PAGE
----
posture

General discussion of issues related to Theravada Meditation, e.g. meditation postures, developing a regular sitting practice, skillfully relating to difficulties and hindrances, etc.
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befriend
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posture

Post by befriend » Sun Jan 03, 2016 4:47 pm

mindfulness of posture is part of the first foundation of mindfulness, how does one practice it. thank you.
Take care of mindfulness and mindfulness will take care of you.

thepea
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Re: posture

Post by thepea » Sun Jan 03, 2016 6:16 pm

befriend wrote:mindfulness of posture is part of the first foundation of mindfulness, how does one practice it. thank you.
When sitting with poor posture one can observe the misery produced.

Pinetree
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Re: posture

Post by Pinetree » Sun Jan 03, 2016 7:40 pm

Not sure if this is what you ask, but what I practice is that when I am sitting, I know that I'm sitting, when I'm standing, I know that I'm standing, same for lying down, walking, etc.

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mikenz66
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Re: posture

Post by mikenz66 » Mon Jan 04, 2016 2:14 am

Yes, that's what the sutta says. Being aware of whatever one is doing.
Furthermore, monastics, when a monastic is walking they clearly know ‘I am walking’; when standing they clearly know ‘I am standing’; when sitting they clearly know ‘I am sitting’; and when lying down they clearly know ‘I am lying down’. Whatever posture their body is in, they clearly know it.

In this way they meditate by observing an aspect of the body inside; they meditate by observing an aspect of the body outside; they meditate by observing an aspect of the body inside and outside.

They meditate by observing the reasons for the origination of the body; they meditate by observing the reasons for the dissolution of the body; they meditate by observing the reasons for the origination and dissolution of the body.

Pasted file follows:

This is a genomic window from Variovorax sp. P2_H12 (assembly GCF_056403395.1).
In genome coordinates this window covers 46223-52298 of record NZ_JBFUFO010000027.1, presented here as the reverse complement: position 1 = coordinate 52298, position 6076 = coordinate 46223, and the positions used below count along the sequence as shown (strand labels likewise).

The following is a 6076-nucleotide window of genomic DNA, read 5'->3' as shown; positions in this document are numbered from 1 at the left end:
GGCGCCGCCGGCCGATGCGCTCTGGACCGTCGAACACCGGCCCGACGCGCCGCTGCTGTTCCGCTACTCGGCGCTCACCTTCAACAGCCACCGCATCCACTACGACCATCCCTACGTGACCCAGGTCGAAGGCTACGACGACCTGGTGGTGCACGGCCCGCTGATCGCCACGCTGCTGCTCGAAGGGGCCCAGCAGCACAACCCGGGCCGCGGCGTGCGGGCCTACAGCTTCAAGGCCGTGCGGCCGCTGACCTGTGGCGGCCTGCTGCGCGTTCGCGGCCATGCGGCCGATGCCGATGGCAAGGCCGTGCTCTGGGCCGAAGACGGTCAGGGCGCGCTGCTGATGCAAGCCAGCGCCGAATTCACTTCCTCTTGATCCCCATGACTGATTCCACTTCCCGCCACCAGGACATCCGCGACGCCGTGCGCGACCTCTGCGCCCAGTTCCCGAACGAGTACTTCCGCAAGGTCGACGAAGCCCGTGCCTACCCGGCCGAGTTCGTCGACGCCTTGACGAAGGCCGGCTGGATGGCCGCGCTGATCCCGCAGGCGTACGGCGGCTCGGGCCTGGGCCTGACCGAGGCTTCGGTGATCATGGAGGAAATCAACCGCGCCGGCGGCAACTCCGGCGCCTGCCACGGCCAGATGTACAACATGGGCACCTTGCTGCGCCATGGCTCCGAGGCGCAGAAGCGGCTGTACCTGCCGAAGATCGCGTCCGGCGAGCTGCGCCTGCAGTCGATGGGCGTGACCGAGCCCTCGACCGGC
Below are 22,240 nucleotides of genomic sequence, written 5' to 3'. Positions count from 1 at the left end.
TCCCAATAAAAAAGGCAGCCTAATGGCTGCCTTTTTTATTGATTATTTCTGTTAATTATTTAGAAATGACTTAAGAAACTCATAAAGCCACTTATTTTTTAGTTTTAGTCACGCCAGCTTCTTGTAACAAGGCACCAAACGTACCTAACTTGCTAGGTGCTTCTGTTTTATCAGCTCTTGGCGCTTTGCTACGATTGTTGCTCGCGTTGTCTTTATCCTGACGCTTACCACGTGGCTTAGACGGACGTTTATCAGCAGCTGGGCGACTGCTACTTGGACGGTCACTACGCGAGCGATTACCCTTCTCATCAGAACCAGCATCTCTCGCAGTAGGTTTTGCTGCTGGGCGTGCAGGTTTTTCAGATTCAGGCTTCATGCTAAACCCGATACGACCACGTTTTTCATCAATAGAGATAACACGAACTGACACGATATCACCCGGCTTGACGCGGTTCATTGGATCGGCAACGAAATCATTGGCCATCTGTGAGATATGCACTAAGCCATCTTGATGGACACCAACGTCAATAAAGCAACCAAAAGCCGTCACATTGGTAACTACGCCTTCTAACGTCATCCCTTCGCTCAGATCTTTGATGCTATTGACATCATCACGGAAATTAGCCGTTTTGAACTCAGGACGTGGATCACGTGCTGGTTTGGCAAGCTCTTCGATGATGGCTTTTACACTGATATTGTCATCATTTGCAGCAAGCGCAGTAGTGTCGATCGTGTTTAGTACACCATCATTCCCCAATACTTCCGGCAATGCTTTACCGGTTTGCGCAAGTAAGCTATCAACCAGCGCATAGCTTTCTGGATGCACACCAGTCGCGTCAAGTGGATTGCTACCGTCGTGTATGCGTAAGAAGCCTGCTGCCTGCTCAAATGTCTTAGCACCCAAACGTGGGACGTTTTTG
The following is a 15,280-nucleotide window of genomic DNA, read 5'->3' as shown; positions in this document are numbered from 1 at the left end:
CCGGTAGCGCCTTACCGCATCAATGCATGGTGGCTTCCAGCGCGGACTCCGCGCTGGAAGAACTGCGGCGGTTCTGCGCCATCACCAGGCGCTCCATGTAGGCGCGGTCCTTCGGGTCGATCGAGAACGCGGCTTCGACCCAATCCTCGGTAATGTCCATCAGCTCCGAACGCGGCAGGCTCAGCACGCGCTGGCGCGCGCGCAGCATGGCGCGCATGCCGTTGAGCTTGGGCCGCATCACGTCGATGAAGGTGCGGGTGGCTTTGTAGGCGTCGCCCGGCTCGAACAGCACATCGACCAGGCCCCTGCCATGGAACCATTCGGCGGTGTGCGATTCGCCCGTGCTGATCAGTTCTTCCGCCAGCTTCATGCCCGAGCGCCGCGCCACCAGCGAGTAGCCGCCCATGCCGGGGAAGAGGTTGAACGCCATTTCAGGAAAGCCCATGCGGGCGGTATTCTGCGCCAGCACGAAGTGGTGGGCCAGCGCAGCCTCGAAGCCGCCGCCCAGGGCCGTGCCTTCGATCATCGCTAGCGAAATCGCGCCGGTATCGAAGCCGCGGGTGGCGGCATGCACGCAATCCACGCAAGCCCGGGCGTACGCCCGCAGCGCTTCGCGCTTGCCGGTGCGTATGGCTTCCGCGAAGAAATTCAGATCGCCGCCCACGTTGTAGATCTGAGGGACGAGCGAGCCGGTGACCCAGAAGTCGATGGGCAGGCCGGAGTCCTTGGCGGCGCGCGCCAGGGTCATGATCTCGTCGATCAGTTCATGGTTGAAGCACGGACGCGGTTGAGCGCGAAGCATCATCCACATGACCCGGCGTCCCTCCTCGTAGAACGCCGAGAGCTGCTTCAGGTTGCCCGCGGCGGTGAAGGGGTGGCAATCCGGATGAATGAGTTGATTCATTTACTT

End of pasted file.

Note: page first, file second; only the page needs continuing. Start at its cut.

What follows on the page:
Or mindfulness is established that ‘There is a body’, to the extent necessary for knowledge and mindfulness. They meditate independent, not grasping at anything in the world. This too is how a monastic meditates by observing an aspect of the body.
https://suttacentral.net/en/mn10" onclick="window.open(this.href);return false;
The aim, as I see it, is to be continuously aware of whatever is happening in the mind-body system. So whatever the body is doing is an important part of that. As the sutta continues:
Furthermore, when a monastics goes out and returns they act with awareness; when looking to the front and to the side they act with awareness; when bending and extending their limbs they act with awareness; when wearing the robes, and carrying the bowl and outer robe they act with awareness; when eating drinking, chewing, and tasting they act with awareness; when defecating and urinating they act with awareness; when walking, standing, sitting, lying down, waking up, speaking, and keeping silent they act with awareness.

In this way they meditate by observing an aspect of the body inside … This too is how a monastic meditates by observing an aspect of the body.
:anjali:
Mike

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Dhammanando
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Re: posture

Post by Dhammanando » Mon Jan 04, 2016 2:49 am

A talk by James Baraz on the method of Ajahn Naeb, a Thai laywoman who specialised in mindfulness of the postures.

http://dharmaseed.org/teacher/86/talk/2571/
“Keep to your own pastures, bhikkhus, walk in the haunts where your fathers roamed.
If ye thus walk in them, Māra will find no lodgement, Māra will find no foothold.”
— Cakkavattisīhanāda Sutta

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mikenz66
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Re: posture

Post by mikenz66 » Thu Jan 07, 2016 1:51 am

Very interesting talk, and worth a listen. Especially to the reactions of some of the audience to the message that any change in posture is due to dukkha...

:anjali:
Mike

SarathW
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Re: posture

Post by SarathW » Thu Jan 07, 2016 7:41 am

Yes it is a very informative talk.
Here he emphasises how posture can busede to realise Dukkha (stress)
He also briefly explain how posture can be used to realise Anicca (impermanence) and Anatta.

I also first time come to the understanding desire for concentration of one object is an aversion towards the changing nature of the objects.
“As the lamp consumes oil, the path realises Nibbana”

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